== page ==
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East County Wednesday, Aug. 29, 2018 1 year ago

Pitmaster fires up smoke signals

Nevin Hofing's labor of love is smoked barbecue.
by: Pam Eubanks Senior Editor

In 1989, Greenbrook’s Nevin Hofing first encountered what he considers real barbecue in the basement of Manhattan’s Hard Rock Cafe.

From a prep cook, Hofing learned to work a smoker and cook ribs, chicken and, most importantly, a pig for the restaurant’s famed pulled pork sandwich.

“I thought it was ‘yuck’ having to separate the meat from the fat on the shoulder,” Hofing said. “But it was

incredibly popular. They called it the pig sandwich.

“It was different to pick up the smoky taste to it. I loved it,” he said. “It was the first time I ever saw a smoker. That’s when I first learned about barbecue and how to cook it.”

He’s spent the years since perfecting recipes and technique and Aug. 16 launched a catering business, Blue Smoke Q, in Lakewood Ranch. It’s a side business he had in Chicago, before moving to the area in January.

“It’s a labor of love,” Hofing said of smoking barbecue. “I enjoy it, but what I really like is the compliments. It’s like being an artist and creating something. This is my concept. These are my recipes.”

Hofing, 58, started in the hospitality industry in 1977 during his freshman year of college after dormmates at Syracuse came back from the cafeteria with bags of hot dogs and popcorn. Free leftovers lured Hofing to the Food Services Department, where he worked his way into a supervisory role.

In 1979, when his parents sold the family auto business — one he had trained to eventually take over — Hofing wasn’t sure what to do. He transferred to Rider College in New Jersey and began a full-time job at McDonald’s to pay for his education.

“I started on buns for Filet-O-Fish sandwiches,” he said.

After graduating, he began a career in restaurant management — first at TGI Fridays Restaurant and Bar, then the Hard Rock Cafe before going to the Rain Forest Cafe.

“With these corporate positions, you have to be efficient in every position in the restaurant,” Hofing said. “That’s where I learned to cook.”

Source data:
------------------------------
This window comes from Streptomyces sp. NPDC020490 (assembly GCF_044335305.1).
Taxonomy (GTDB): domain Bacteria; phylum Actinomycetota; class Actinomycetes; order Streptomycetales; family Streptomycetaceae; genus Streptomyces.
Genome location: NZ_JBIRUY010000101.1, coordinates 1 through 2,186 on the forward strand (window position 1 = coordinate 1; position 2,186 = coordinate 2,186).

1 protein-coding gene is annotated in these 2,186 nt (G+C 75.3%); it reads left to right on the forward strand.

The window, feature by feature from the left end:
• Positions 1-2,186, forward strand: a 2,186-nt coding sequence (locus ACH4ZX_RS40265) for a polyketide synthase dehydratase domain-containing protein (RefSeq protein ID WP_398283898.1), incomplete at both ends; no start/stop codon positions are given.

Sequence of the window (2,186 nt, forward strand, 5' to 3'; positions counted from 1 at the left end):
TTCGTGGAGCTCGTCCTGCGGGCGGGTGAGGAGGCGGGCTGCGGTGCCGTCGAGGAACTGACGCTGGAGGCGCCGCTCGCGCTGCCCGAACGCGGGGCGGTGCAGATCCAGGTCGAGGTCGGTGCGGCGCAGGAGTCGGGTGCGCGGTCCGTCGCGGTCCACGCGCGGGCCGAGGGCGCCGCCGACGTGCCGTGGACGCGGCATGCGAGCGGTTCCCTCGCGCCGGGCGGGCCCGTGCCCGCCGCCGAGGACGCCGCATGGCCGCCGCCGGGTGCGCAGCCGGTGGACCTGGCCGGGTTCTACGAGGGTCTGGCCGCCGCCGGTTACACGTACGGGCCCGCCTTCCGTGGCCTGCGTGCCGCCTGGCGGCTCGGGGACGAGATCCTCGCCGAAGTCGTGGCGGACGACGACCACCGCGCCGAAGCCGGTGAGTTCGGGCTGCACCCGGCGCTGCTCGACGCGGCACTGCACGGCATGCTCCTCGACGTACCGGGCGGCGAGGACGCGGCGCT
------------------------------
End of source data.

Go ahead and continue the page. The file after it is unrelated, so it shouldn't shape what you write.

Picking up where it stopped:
But it was when Hofing went to manage the Hard Rock Cafe in New York City he said he really experienced barbecue. The restaurant’s then-owner, Isaac Tigrett, was from Nashville and insisted the restaurant smoke its meats, despite the logistical challenge of venting smoke out of the building.

“That was the first barbecue in New York City,” Hofing said, noting that Hard Rock location opened in 1984. “Hard Rock introduced true barbecue to New York City and to me. Nobody realized that.”

In 1999, Hofing switched to a career in sales, focusing on businesses that utilized his restaurant experience. He was lured back into restaurant management from 2004 to 2007, but then found a job at Edward Don & Co., in North Riverside, Ill., in August 2007. As a sales manager with a 15-state territory, Hofing spent much of his time on the road.

“I was making a lot of trips to the Kansas City area,” Hofing said. “I started hitting a lot of barbecue places.”

 Hofing was determined to learn. He hunted for a mentor, but without success. Instead, wherever he ate, he talked with barbecue chefs.

In January 2008, he bought a Weber 18-inch Smokey Mountain smoker.

“I just started practicing,” he said. “It was just trial and error. I practiced with brisket. It’s the hardest meat to cook.”

He developed his own recipes and uses little sauce on his barbecue.

“My belief is I want to taste the meat and I want to taste the smoke,” he said. “Sauces cover up the flavor.”

His family loved his smoked barbecue, and so did his friends.

“I like his brisket and his cole slaw,” said his 12-year-old daughter, Eliana, with a grin. “It’s not too dry or too moist. It’s just right.”

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